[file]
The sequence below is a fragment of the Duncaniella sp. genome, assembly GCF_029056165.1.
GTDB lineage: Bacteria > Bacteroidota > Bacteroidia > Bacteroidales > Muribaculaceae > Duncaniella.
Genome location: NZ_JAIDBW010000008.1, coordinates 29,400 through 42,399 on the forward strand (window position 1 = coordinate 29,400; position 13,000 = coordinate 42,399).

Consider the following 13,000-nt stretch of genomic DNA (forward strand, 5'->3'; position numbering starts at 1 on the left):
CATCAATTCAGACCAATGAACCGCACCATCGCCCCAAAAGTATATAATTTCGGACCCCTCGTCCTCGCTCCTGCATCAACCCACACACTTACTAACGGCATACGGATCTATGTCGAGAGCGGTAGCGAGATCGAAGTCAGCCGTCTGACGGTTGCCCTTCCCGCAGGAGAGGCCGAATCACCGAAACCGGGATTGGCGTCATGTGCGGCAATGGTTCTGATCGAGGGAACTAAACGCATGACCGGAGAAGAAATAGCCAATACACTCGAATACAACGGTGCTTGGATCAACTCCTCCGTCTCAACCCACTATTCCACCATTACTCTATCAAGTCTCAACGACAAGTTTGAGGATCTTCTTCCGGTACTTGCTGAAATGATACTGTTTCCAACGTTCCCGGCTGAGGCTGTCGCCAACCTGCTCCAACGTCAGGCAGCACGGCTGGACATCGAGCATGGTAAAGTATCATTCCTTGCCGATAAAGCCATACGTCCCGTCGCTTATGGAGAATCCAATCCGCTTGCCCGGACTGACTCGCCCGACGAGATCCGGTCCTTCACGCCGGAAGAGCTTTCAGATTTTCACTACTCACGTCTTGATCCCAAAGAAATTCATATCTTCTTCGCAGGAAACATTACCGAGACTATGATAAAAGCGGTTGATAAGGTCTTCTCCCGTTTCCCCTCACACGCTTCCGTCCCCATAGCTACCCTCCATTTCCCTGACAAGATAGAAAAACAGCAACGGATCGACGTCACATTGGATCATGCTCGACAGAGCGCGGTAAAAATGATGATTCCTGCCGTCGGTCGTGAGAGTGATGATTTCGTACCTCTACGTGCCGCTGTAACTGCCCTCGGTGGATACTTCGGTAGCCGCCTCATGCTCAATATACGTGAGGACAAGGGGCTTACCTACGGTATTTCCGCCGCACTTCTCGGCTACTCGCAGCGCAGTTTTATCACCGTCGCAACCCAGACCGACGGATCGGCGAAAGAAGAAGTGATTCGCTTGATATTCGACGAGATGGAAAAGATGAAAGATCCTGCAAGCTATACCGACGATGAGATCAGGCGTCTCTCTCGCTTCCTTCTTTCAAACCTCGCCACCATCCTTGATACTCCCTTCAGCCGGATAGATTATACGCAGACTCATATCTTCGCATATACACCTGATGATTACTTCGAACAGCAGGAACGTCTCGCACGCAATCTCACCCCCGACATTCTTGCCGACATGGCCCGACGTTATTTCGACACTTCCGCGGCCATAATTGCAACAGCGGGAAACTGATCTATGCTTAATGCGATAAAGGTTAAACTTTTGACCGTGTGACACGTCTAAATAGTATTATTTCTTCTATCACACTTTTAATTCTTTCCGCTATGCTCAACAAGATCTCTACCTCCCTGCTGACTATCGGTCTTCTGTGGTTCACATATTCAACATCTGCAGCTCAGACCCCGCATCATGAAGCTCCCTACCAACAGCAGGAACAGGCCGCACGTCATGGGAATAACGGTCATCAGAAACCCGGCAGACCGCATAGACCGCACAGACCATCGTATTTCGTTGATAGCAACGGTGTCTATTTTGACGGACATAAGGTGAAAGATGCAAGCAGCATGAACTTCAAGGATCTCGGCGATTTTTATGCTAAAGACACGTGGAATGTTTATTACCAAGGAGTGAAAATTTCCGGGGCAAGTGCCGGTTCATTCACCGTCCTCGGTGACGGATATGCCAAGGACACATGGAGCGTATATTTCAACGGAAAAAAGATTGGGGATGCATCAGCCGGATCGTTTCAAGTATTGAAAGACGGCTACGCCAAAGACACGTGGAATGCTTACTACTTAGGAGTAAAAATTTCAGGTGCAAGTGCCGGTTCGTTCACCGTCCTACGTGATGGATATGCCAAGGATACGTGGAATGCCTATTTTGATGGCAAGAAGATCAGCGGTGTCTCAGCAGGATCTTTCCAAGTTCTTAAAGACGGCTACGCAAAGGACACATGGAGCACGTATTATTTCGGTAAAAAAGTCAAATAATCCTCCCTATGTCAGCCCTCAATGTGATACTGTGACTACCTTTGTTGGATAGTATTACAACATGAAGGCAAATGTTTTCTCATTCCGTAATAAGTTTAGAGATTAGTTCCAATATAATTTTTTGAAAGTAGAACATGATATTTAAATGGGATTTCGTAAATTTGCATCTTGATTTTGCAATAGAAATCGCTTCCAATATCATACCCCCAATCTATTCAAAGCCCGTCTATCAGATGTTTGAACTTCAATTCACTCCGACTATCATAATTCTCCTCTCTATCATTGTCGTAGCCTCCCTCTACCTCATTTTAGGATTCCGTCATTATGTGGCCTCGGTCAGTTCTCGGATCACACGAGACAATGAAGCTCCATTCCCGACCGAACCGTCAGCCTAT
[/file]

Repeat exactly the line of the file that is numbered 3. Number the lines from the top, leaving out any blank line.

Genome location: NZ_JAIDBW010000008.1, coordinates 29,400 through 42,399 on the forward strand (window position 1 = coordinate 29,400; position 13,000 = coordinate 42,399).